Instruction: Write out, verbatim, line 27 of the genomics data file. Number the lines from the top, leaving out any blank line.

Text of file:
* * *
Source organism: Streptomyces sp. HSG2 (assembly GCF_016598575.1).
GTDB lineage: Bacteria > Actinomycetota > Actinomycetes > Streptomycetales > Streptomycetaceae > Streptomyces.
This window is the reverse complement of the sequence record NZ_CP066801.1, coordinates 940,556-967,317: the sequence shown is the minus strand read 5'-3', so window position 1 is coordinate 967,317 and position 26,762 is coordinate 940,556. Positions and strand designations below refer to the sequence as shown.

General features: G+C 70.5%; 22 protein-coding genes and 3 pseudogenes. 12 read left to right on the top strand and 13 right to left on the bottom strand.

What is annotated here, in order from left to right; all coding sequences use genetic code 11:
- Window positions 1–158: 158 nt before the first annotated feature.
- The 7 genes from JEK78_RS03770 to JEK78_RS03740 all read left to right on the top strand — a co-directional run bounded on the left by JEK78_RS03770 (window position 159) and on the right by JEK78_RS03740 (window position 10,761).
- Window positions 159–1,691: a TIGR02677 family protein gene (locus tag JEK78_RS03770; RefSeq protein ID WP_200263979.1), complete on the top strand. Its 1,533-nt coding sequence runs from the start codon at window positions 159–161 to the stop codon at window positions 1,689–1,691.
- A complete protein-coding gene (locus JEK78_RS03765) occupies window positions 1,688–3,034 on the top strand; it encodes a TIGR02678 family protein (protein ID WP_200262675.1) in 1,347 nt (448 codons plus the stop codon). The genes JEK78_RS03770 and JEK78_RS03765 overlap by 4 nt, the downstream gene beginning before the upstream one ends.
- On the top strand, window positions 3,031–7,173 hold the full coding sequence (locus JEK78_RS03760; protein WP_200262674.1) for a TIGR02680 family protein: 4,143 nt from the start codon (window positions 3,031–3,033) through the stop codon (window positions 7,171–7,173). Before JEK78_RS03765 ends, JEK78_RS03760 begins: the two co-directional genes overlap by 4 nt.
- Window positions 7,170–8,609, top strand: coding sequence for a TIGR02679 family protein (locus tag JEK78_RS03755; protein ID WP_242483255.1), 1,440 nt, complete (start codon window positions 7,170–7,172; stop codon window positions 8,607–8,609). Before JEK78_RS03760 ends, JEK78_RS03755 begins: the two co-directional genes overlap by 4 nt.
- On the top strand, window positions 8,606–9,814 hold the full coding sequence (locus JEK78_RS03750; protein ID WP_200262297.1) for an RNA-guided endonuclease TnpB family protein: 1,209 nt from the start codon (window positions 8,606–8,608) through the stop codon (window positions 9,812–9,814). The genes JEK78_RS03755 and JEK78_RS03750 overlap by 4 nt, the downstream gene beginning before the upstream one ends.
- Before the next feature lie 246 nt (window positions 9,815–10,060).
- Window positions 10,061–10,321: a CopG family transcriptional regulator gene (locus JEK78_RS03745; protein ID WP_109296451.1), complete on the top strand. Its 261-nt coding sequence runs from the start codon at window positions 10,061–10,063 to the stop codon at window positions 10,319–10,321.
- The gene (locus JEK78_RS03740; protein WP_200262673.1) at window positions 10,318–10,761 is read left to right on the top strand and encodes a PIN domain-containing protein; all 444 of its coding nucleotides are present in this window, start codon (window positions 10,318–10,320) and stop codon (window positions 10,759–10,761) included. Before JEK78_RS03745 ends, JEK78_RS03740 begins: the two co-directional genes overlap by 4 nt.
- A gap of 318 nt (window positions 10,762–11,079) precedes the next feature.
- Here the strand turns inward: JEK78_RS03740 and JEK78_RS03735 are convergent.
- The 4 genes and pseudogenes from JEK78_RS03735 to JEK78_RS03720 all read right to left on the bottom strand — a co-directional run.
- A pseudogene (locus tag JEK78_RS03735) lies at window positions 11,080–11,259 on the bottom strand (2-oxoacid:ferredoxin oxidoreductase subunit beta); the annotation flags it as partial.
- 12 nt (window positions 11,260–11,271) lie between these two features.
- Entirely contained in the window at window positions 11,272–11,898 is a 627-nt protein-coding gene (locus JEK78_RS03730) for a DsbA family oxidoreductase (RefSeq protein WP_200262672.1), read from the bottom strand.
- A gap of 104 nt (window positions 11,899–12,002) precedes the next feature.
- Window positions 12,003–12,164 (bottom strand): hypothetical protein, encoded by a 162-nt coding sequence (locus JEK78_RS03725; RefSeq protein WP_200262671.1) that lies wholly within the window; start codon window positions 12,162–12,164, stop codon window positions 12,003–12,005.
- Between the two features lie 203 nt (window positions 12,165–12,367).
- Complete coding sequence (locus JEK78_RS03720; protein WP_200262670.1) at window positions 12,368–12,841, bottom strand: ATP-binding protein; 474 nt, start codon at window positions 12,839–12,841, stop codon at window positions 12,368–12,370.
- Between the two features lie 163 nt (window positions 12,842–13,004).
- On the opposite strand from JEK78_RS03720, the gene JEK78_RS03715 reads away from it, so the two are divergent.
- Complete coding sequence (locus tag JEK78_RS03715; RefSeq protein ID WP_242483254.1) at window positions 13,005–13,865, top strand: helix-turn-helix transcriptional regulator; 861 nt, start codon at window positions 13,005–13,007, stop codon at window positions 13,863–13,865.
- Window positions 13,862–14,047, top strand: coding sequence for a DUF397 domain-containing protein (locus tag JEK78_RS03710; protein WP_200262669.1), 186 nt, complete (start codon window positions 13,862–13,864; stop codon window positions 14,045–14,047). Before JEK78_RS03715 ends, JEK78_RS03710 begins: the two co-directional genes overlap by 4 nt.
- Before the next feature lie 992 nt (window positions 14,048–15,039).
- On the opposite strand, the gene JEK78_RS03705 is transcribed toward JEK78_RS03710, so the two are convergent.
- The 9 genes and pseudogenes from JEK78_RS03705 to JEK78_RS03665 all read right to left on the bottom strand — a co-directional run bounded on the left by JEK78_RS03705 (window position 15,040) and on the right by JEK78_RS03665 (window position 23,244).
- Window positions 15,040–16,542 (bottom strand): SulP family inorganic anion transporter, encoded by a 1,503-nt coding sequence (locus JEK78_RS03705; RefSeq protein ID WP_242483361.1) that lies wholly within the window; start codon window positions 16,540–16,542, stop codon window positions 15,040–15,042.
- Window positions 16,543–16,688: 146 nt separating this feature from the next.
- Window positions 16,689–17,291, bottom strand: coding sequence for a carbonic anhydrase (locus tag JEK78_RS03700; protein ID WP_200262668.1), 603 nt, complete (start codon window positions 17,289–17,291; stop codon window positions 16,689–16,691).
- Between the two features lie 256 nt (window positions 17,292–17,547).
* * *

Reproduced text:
- On the opposite strand from JEK78_RS03720, the gene JEK78_RS03715 reads away from it, so the two are divergent.